The enormous power built into our breathing is something I got to experience fully during the fall of 2010, when I did my first “carbon dioxide training”. Generally, oxygen is considered to be the most amazing life-giving substance, while carbon dioxide is just a toxic waste product we shall rid the body of as soon as possible. However, nothing could be further from the truth. If you are skeptical, consider the following: If you have a panic attack at the hospital, you will receive a bag to breathe in. The same applies if you are afraid of flying. The flight attendant will also give you a bag to breathe in.
In both cases, breathing in the bag will make you calm. Why? Thanks to carbon dioxide. The air we breathe out (exhale) contains about 100 times more carbon dioxide than the air we breathe in (inhale). Breathing in a bag means that we reinhale some of the carbon dioxide we just exhaled.
Two of the most important characteristics of carbon dioxide are that it
a) causes the muscles surrounding the blood vessels to relax, which means the blood flows more easily, and
b) lowers the pH so that oxygen can be unloaded from the blood (called the Bohr effect) and reach our cells and organs and be of use.
The net effect of this is that more blood reaches the brain and better oxygenates the brain cells, which calms us and explains why breathing in a bag works.
Carbon dioxide – our natural
So carbon dioxide is actually our natural relaxation hormone. Carbon dioxide is constantly produced in our body, about 250 milliliters per minute, and when we breathe, we breathe out the carbon dioxide that has been built up in the body. The more active we are, the more carbon dioxide is being produced. That is why we breathe more while running compared to when we take it easy sitting on the sofa.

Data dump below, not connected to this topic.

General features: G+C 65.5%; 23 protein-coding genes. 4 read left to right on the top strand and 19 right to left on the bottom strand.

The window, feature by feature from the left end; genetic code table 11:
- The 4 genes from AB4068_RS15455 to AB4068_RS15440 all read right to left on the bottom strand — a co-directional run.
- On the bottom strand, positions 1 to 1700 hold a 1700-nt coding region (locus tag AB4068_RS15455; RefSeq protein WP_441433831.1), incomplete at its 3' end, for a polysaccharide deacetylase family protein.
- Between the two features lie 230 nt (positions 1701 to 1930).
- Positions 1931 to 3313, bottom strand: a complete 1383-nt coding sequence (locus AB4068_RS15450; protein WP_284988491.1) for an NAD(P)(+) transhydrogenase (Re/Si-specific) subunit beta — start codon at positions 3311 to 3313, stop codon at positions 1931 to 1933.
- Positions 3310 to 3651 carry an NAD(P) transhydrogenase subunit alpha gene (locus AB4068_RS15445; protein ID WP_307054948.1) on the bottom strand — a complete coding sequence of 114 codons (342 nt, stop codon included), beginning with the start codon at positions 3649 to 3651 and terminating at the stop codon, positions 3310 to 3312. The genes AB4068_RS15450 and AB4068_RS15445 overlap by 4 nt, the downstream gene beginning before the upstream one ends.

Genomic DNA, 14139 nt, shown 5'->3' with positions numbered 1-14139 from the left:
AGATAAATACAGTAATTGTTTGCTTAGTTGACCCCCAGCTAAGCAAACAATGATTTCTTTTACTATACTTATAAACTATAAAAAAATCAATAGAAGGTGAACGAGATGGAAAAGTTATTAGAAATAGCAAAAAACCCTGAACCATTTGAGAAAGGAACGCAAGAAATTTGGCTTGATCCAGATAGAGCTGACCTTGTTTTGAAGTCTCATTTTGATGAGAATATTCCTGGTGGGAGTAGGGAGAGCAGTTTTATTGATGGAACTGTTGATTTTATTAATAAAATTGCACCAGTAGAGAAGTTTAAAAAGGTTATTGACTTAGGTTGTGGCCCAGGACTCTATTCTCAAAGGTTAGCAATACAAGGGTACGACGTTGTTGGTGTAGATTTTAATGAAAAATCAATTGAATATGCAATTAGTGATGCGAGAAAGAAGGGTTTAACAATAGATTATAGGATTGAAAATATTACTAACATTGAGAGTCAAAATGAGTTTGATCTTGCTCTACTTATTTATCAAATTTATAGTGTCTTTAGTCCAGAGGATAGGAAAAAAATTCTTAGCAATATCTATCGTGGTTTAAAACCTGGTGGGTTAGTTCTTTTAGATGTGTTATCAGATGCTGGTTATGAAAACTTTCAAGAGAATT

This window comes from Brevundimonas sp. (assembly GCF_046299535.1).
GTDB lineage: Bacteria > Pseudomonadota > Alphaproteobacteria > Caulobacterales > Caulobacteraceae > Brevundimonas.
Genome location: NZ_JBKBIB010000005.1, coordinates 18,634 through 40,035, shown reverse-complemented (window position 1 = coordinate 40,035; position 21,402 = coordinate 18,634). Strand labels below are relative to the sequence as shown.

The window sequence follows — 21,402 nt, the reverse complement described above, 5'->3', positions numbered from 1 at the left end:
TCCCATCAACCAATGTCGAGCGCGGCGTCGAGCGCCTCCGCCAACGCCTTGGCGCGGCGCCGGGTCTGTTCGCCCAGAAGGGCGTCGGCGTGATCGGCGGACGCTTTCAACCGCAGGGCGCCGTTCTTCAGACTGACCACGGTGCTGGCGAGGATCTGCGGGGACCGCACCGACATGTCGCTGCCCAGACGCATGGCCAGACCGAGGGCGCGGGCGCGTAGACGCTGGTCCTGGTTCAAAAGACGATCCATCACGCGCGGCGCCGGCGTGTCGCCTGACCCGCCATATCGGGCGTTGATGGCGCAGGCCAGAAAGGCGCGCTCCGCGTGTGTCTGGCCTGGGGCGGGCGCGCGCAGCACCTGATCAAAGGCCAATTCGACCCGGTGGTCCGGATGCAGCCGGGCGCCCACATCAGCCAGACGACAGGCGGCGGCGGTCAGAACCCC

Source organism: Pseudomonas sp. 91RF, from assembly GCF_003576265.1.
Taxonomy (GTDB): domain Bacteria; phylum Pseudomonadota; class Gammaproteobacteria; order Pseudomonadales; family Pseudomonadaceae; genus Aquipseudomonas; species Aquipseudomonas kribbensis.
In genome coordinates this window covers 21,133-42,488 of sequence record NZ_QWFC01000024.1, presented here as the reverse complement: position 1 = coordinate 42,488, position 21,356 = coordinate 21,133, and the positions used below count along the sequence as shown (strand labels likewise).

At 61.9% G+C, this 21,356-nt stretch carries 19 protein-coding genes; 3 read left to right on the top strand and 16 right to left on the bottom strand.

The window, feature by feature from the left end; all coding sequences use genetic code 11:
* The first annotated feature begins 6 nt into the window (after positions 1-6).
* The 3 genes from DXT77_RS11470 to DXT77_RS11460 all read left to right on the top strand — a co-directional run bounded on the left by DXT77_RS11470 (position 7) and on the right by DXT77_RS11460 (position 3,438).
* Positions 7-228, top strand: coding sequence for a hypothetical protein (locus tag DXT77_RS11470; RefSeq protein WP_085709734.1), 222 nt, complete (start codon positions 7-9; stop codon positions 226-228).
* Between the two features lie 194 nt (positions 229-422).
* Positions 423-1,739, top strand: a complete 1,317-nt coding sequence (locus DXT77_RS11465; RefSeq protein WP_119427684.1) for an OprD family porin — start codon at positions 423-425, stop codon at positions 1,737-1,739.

Impaired breathing means that we lose too much carbon dioxide and inactivity means we produce too little carbon dioxide, which lowers the carbon dioxide pressure in the body. This not only creates an environment that is favorable for fear and panic, but it also causes stress, tense muscles and impaired digestion.
But if, on the other hand, we reduce our breathing while doing physical activity, we increase the carbon dioxide pressure in the body.
60 minutes of jogging with
as few breaths as possible
One day, I decided to do what I call carbon dioxide training, which means I want to increase my carbon dioxide pressure as much as possible. I went jogging for 60 minutes, only breathing through my nose, and took 2-3 steps while inhaling and 5-8 steps while exhaling. It was very difficult to continue this challenge throughout the entire 60 minutes, but since I’m quite stubborn, I managed to stick with it.
The reward came afterwards. After getting home I sat by the kitchen table for hours, doing nothing and feeling incredibly relaxed and harmonious. I was in a near blissful state and had never experienced anything like that before. I almost looked around wondering, where are the angels? Since then I have been doing carbon dioxide training on many occasions and the harmony I feel is absolutely amazing! You can easily try this yourself and walking works just as well.
Meditation is another example of an activity where we increase the carbon dioxide pressure in the body. This happens because we slow down our breathing when we meditate. Slow and low breathing is the essence of meditation. By applying Conscious Breathing in your daily life – when you sleep, exercise, talk, work, etc. and breathe slowly, low and rhythmically through the nose, you can take advantage of all the benefits that an optimal carbon dioxide pressure provides.
Dela gärna denna sida